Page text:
GDPR is the most relevant one. The aim of GDPR is to bolster and unify data protection within the European Union, regardless of where they live or work.
The Data Protection Act 2018 was enforced at exactly the same time as GDPR came into force; so it’s important for you as a business owner or manager to understand how these laws affect your organization in order for you to protect yourself from any potential fines or penalties incurred by non-compliance with either regulation.
Protect Your Customer’s Data
When you’re storing data, there are a few things to remember:
- Don’t store sensitive data in the cloud. If you want your customer’s information to be safe, don’t put it on another company’s servers. Make sure you have a backup plan for your own server so that if something happens to their system, your data is still accessible.
- Don’t store sensitive data in a public folder. Anyone who has access to this folder or knows its name can see what’s inside—and they might not be as careful with other people’s information as they would with their own!
- Don’t store sensitive data in an email attachment (or even worse, an unencrypted one!). If someone gets hold of one of these files and opens them up on another device, then that person could easily read through the message thread and see everything that was sent back and forth between them earlier today…or last week…or even last month!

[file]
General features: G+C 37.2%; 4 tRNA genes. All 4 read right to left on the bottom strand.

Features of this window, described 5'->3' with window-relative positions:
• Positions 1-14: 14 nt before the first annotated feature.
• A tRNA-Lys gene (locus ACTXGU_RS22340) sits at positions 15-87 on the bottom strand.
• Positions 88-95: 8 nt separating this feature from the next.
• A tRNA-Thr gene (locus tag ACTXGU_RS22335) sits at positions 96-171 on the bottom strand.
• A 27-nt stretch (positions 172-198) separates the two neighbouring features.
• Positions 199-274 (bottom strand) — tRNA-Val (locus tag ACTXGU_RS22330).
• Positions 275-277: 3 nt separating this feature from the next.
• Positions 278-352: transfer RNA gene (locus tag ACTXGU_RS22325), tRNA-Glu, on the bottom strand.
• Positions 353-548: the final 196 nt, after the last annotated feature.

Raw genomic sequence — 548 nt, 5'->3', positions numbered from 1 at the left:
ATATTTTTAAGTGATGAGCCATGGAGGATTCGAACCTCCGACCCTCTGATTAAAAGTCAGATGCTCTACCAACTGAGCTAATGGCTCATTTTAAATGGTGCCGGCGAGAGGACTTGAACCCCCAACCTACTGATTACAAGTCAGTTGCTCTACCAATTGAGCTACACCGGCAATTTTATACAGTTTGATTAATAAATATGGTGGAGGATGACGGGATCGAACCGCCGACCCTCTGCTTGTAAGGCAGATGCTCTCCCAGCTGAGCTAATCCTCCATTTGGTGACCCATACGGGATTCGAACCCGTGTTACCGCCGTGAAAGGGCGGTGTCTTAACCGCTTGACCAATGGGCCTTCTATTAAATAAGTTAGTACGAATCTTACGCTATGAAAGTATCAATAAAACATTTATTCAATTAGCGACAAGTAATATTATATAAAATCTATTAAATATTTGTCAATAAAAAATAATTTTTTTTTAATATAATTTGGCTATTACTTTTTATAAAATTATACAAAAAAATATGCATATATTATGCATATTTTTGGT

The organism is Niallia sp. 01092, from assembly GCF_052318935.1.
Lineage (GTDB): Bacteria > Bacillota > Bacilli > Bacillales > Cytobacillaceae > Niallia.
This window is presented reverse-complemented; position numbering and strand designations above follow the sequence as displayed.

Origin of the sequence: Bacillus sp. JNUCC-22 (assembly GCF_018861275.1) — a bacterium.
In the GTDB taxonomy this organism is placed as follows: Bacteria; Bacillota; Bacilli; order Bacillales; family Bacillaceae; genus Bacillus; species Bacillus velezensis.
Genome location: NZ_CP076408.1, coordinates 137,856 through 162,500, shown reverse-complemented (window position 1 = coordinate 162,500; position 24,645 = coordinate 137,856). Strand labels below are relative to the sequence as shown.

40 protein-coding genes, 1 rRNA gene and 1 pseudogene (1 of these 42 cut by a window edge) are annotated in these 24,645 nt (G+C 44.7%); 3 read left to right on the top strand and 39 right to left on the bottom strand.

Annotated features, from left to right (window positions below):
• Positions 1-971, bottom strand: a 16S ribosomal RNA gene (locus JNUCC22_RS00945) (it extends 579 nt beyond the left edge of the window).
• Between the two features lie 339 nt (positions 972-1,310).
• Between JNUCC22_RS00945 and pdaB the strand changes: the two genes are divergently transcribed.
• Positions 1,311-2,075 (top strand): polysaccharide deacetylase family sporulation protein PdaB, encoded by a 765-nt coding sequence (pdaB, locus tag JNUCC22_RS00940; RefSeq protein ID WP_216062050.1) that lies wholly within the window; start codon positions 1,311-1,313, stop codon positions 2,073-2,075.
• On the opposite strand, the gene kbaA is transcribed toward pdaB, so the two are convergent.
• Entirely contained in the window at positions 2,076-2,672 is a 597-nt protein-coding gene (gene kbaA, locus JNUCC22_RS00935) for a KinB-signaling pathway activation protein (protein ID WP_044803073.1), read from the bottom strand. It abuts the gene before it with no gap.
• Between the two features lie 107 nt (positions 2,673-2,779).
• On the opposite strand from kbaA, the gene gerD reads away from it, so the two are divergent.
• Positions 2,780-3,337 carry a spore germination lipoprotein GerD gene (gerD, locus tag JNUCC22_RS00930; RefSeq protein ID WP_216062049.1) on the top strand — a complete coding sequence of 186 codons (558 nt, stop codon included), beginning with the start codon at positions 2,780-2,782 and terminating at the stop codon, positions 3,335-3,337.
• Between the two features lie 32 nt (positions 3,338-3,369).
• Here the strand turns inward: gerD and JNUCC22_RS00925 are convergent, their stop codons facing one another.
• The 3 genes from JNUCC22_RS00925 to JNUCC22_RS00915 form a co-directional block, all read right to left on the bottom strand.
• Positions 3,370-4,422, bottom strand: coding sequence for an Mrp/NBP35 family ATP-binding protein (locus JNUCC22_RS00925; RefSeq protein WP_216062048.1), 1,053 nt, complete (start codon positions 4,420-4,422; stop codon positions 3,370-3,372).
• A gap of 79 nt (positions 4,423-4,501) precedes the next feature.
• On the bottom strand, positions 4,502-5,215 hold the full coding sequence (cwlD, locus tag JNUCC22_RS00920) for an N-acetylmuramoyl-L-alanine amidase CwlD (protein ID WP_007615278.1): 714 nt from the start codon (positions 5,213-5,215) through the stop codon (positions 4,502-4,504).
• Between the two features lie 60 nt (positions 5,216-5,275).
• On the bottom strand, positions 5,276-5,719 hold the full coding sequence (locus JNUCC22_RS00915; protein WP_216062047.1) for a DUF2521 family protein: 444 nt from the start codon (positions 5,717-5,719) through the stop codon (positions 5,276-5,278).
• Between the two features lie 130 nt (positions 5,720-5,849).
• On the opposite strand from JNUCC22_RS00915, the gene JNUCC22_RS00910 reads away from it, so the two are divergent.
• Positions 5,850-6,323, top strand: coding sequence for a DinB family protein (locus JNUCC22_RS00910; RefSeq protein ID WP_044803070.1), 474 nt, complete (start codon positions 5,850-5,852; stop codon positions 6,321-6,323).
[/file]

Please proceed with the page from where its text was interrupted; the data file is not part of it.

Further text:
Encrypt Sensitive Information Like Customer Details, Financial Information Etc.
There are many ways to protect sensitive information. Encryption is one of the best methods for doing so. Encrypting data helps to protect it from being accessed by third parties, because if you encrypt your data and then send it out, no one can read it unless they have the decryption key.
Encryption can be done with a software program or a hardware device. Software encryption is often used when sending sensitive information via email or storing files in the cloud; however, this method only protects against hackers who might intercept your network traffic while in transit. Hardware devices like USB drives provide more protection by physically rendering the data inaccessible without first decrypting it using its own unique encryption keys (or passphrase).